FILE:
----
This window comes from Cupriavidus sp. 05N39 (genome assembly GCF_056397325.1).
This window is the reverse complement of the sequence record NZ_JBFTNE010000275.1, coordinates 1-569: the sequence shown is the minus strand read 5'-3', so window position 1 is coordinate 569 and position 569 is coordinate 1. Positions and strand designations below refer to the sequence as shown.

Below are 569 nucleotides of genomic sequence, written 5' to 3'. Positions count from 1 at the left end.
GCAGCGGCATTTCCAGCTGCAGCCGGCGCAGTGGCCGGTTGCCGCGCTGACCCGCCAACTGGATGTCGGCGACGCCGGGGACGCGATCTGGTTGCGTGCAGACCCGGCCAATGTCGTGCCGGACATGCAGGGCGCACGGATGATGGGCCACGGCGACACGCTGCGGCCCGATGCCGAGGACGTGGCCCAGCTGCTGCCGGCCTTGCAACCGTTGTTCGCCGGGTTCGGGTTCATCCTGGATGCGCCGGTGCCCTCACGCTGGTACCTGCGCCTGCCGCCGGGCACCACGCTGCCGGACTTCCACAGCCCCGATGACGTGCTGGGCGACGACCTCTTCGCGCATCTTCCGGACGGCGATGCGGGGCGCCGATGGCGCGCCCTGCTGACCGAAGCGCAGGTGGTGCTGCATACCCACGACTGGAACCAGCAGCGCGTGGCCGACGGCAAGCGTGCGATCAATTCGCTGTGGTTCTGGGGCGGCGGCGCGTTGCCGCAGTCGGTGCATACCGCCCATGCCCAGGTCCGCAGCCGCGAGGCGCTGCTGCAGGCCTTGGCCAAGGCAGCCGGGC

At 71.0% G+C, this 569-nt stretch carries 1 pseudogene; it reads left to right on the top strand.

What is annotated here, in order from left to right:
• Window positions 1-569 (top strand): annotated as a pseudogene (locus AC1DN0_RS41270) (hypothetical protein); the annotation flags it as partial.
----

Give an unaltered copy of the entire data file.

This window comes from Cupriavidus sp. 05N39 (genome assembly GCF_056397325.1).
This window is the reverse complement of the sequence record NZ_JBFTNE010000275.1, coordinates 1-569: the sequence shown is the minus strand read 5'-3', so window position 1 is coordinate 569 and position 569 is coordinate 1. Positions and strand designations below refer to the sequence as shown.

Below are 569 nucleotides of genomic sequence, written 5' to 3'. Positions count from 1 at the left end.
GCAGCGGCATTTCCAGCTGCAGCCGGCGCAGTGGCCGGTTGCCGCGCTGACCCGCCAACTGGATGTCGGCGACGCCGGGGACGCGATCTGGTTGCGTGCAGACCCGGCCAATGTCGTGCCGGACATGCAGGGCGCACGGATGATGGGCCACGGCGACACGCTGCGGCCCGATGCCGAGGACGTGGCCCAGCTGCTGCCGGCCTTGCAACCGTTGTTCGCCGGGTTCGGGTTCATCCTGGATGCGCCGGTGCCCTCACGCTGGTACCTGCGCCTGCCGCCGGGCACCACGCTGCCGGACTTCCACAGCCCCGATGACGTGCTGGGCGACGACCTCTTCGCGCATCTTCCGGACGGCGATGCGGGGCGCCGATGGCGCGCCCTGCTGACCGAAGCGCAGGTGGTGCTGCATACCCACGACTGGAACCAGCAGCGCGTGGCCGACGGCAAGCGTGCGATCAATTCGCTGTGGTTCTGGGGCGGCGGCGCGTTGCCGCAGTCGGTGCATACCGCCCATGCCCAGGTCCGCAGCCGCGAGGCGCTGCTGCAGGCCTTGGCCAAGGCAGCCGGGC

At 71.0% G+C, this 569-nt stretch carries 1 pseudogene; it reads left to right on the top strand.

What is annotated here, in order from left to right:
• Window positions 1-569 (top strand): annotated as a pseudogene (locus AC1DN0_RS41270) (hypothetical protein); the annotation flags it as partial.